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From the text:
"Now, comrades, what is the nature of this life of ours? Let us face it: our lives are miserable, laborious, and short. We are born, we are given just so much food as will keep the breath in our bodies, and those of us who are capable of
it are forced to work to the last atom of our strength; and the very instant that
our usefulness has come to an end we are slaughtered with hideous cruelty. No
animal in England knows the meaning of happiness or leisure after he is a year
old. No animal in England is free. The life of an animal is misery and slavery:
that is the plain truth.
But is this simply part of the order of nature? Is it because this land of ours is so poor that it cannot aord a decent life to those who dwell upon it? No, comrades, a thousand times no! The soil of England is fertile, its climate is good, it is capable of aording food in abundance to an enormously greater number of animals than now inhabit it. This single farm of ours would support a dozen horses, twenty cows, hundreds of sheep | and all of them living in a comfort and a dignity that are now almost beyond our imagining. Why then do we continue in this miserable condition? Because nearly the whole of the produce of our labour is stolen from us by human beings. There, comrades, is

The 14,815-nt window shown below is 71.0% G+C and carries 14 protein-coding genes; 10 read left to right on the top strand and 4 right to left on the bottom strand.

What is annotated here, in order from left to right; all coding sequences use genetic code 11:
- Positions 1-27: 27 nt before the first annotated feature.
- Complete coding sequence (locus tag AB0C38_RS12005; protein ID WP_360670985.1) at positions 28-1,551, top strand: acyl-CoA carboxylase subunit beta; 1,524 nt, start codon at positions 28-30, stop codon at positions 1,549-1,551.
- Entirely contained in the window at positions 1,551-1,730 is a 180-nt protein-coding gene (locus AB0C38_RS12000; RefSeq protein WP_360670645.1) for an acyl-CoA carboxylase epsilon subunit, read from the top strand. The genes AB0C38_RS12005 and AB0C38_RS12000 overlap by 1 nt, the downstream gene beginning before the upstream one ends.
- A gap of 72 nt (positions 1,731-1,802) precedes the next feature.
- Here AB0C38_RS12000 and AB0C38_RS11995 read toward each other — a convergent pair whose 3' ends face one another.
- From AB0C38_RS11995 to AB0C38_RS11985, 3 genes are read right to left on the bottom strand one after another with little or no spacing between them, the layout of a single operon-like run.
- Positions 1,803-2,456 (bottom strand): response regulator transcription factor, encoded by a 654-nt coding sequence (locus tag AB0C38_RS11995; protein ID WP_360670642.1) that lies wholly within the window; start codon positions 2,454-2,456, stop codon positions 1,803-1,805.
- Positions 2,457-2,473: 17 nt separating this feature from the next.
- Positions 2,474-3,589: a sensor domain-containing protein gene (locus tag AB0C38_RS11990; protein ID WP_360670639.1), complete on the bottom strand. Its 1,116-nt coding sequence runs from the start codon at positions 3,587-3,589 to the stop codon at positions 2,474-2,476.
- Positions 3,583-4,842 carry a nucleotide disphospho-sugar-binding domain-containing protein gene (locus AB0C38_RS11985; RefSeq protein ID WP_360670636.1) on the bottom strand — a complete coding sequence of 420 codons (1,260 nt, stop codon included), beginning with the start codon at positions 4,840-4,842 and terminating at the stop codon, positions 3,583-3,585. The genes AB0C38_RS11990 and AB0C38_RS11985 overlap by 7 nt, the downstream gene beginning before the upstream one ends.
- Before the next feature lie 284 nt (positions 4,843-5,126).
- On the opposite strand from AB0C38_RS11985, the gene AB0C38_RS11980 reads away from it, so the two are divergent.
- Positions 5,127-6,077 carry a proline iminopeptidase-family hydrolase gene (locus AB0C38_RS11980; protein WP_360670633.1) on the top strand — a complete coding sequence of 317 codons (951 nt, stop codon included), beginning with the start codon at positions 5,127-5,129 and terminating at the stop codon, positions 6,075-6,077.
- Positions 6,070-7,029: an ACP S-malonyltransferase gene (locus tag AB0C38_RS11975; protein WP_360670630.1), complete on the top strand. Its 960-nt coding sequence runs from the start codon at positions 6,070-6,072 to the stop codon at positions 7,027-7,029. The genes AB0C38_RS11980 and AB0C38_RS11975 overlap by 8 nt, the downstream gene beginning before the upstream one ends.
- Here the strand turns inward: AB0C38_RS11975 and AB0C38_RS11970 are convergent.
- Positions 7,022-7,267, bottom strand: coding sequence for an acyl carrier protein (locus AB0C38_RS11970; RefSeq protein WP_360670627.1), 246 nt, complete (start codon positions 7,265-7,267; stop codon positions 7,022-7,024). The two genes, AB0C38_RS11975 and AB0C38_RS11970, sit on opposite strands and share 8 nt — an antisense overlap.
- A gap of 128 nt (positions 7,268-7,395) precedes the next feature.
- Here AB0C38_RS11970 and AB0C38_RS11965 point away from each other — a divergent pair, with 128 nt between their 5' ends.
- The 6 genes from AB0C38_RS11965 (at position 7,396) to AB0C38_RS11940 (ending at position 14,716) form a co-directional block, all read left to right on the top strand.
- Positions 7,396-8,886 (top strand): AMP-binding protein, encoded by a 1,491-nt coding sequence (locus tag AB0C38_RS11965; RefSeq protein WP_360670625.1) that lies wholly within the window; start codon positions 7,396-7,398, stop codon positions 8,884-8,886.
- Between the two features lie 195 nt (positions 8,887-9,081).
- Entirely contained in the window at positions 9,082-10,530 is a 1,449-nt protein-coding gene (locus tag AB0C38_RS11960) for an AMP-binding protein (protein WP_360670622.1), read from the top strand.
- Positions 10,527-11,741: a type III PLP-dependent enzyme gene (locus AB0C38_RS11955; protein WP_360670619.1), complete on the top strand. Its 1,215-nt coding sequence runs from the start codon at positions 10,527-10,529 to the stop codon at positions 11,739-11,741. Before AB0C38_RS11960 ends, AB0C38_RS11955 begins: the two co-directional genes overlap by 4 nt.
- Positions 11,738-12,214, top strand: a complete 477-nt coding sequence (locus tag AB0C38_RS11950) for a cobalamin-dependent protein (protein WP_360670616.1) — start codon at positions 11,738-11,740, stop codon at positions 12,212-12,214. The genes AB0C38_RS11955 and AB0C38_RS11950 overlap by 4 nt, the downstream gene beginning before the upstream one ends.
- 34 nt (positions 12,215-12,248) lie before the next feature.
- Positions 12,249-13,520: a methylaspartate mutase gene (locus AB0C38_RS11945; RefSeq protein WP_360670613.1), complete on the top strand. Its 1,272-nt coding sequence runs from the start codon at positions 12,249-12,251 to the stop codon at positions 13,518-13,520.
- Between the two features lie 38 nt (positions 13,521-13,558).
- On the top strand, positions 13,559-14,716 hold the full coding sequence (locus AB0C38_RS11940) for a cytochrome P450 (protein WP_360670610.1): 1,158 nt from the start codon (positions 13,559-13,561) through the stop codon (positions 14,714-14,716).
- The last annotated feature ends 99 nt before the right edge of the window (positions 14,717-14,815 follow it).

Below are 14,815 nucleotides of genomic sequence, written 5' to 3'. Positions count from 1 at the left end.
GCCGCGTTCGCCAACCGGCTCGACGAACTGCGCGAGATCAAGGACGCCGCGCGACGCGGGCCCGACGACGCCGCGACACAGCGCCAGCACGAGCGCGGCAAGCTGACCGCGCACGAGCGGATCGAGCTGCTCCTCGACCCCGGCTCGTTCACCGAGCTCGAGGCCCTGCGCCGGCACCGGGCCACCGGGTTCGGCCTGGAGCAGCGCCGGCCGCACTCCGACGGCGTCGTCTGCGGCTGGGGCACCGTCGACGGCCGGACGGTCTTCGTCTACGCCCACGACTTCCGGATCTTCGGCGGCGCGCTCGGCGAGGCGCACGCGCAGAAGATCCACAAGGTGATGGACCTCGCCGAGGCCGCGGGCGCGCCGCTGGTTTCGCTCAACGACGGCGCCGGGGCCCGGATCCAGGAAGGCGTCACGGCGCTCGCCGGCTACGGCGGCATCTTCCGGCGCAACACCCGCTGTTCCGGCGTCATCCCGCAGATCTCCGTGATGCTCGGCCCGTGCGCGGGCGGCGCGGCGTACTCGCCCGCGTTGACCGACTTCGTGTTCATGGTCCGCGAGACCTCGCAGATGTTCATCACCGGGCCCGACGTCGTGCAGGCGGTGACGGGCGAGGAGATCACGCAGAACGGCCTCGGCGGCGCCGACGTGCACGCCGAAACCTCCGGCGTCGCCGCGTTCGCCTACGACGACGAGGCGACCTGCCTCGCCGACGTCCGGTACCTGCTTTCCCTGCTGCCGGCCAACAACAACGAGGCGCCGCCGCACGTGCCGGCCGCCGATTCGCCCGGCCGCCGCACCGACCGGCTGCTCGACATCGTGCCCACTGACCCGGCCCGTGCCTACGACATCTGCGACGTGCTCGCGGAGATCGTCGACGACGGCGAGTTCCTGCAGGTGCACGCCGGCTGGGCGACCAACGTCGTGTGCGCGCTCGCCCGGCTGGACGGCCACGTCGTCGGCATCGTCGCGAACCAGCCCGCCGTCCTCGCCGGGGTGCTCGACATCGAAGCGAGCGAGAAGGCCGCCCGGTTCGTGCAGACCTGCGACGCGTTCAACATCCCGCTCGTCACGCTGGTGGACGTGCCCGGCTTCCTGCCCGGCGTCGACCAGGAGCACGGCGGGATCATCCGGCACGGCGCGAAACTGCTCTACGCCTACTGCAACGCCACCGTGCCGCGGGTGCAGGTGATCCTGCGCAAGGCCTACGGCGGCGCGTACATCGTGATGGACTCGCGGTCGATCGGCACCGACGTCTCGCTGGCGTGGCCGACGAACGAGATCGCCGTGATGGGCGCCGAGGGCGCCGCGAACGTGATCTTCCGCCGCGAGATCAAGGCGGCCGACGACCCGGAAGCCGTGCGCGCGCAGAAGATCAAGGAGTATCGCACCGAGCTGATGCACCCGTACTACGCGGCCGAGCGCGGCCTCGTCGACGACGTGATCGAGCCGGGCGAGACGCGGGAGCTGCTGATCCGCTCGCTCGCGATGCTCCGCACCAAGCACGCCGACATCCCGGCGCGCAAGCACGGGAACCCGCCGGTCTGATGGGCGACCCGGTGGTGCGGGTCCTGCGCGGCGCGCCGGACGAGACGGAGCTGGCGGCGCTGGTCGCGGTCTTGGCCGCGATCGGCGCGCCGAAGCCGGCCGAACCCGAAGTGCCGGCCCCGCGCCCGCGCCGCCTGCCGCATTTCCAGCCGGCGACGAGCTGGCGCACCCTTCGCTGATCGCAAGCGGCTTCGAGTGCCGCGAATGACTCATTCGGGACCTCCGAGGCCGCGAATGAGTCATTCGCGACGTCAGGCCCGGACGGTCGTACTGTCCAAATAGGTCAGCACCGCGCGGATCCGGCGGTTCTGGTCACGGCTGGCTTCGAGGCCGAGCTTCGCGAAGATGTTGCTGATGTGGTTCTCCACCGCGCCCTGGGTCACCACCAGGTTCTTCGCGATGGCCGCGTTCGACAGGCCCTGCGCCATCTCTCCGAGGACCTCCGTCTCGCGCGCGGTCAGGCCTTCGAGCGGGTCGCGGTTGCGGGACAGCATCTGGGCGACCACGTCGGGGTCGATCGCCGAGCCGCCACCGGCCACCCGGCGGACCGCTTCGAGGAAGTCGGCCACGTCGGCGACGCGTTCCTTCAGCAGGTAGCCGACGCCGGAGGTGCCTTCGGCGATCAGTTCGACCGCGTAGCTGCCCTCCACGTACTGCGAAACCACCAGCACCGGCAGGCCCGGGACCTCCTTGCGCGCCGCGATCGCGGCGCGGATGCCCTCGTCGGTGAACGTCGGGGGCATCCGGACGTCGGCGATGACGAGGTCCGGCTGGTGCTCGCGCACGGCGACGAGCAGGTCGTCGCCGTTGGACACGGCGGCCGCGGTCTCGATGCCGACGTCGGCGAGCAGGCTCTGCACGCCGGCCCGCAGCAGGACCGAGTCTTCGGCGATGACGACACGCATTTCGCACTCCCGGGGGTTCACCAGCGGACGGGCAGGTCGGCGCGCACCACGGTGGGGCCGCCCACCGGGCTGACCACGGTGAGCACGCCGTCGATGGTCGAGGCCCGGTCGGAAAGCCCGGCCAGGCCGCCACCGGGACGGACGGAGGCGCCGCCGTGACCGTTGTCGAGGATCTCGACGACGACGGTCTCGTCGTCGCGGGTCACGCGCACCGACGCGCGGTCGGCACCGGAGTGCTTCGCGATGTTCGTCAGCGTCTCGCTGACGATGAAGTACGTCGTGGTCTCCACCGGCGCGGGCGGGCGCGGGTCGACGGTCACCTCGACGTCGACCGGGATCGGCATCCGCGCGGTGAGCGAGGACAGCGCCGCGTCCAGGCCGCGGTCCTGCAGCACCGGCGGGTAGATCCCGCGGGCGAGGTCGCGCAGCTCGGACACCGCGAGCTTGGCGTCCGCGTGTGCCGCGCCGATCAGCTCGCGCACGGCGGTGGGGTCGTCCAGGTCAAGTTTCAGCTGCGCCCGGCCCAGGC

the answer to all our problems. It is summed up in a single word | Man. Man is the only real enemy we have. Remove Man from the scene, and the root cause
of hunger and overwork is abolished for ever."
Old Major explains this at the end of his speech:
"Man serves the interests of no creature except himself. And among us animals let there be perfect unity, perfect comradeship in the struggle. All men are enemies. All animals are comrades.'